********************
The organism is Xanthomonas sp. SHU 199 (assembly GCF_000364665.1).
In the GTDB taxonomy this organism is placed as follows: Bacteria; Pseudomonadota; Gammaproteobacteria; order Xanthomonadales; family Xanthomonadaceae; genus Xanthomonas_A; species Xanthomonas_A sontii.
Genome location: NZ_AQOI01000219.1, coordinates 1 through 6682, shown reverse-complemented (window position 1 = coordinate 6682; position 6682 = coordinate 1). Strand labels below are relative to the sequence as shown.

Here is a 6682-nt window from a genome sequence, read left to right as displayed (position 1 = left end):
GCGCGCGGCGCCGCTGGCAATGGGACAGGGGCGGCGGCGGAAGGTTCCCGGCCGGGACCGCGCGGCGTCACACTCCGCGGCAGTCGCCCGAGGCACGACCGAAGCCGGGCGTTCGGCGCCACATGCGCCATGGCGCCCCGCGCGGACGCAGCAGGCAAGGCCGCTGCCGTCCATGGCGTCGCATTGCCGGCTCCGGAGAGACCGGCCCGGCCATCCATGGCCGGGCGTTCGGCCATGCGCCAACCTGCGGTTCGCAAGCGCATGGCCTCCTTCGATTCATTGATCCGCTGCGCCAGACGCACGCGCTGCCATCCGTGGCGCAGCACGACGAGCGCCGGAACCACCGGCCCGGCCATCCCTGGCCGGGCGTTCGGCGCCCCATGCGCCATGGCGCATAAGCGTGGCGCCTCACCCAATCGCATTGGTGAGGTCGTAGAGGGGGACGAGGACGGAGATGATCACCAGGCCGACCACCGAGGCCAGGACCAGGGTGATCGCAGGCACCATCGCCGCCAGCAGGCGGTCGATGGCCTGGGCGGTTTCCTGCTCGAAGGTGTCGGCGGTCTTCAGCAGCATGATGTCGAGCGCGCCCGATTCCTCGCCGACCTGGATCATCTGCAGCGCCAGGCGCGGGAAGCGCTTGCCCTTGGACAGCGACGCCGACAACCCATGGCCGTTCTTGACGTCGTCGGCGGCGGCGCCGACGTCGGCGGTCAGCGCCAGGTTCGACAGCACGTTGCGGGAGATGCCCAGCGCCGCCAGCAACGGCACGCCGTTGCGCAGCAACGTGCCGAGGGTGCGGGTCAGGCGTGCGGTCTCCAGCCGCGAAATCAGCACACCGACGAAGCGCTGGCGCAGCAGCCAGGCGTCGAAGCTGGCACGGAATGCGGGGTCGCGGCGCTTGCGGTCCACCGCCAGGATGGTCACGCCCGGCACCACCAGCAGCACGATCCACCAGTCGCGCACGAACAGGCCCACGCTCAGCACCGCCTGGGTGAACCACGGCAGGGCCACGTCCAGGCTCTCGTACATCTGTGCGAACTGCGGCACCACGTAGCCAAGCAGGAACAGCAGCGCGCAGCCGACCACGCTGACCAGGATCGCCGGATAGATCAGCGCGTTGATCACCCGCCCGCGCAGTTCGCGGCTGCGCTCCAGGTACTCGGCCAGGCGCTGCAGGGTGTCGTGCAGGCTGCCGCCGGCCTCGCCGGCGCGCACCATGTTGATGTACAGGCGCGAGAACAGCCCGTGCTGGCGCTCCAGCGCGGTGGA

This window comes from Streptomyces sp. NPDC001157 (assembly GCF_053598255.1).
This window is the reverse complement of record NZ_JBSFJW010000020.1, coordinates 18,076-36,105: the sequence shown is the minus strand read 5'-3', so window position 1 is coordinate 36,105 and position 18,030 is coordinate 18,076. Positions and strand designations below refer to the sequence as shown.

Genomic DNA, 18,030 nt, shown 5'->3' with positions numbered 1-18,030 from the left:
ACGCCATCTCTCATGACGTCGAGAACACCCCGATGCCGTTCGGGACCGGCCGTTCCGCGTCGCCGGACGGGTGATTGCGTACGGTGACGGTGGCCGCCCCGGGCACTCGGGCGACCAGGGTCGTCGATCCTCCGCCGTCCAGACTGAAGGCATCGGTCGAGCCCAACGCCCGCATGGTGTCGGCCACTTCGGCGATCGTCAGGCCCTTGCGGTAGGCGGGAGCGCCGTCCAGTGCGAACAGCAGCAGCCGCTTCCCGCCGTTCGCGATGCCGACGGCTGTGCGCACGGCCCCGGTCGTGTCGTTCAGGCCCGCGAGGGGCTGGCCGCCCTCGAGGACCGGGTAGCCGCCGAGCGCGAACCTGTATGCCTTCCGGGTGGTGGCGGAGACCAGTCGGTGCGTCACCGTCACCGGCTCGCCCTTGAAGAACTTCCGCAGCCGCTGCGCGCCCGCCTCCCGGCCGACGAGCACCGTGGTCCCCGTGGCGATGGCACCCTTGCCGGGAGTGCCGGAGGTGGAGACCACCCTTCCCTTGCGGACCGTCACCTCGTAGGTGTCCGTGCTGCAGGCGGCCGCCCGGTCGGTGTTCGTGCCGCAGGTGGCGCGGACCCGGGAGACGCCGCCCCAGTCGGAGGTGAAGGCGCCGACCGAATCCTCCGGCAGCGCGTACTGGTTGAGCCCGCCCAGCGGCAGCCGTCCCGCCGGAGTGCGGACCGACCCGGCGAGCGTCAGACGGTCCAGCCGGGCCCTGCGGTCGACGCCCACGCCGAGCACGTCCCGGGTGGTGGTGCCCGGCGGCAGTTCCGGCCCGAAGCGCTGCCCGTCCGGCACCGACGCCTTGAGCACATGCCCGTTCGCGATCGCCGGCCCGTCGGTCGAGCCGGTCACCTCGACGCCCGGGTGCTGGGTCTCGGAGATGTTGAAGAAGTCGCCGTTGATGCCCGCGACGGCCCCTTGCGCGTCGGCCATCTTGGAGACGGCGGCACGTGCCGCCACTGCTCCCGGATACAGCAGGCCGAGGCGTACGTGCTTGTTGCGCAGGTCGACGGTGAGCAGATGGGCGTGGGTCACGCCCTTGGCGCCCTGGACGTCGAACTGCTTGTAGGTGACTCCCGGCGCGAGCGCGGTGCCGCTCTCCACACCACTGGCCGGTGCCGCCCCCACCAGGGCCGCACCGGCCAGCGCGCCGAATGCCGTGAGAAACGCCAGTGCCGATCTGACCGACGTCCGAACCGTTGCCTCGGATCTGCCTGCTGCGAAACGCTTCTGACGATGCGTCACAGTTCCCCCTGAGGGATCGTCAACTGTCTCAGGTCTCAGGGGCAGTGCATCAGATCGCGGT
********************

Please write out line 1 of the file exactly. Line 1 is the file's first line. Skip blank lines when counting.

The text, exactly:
The organism is Xanthomonas sp. SHU 199 (assembly GCF_000364665.1).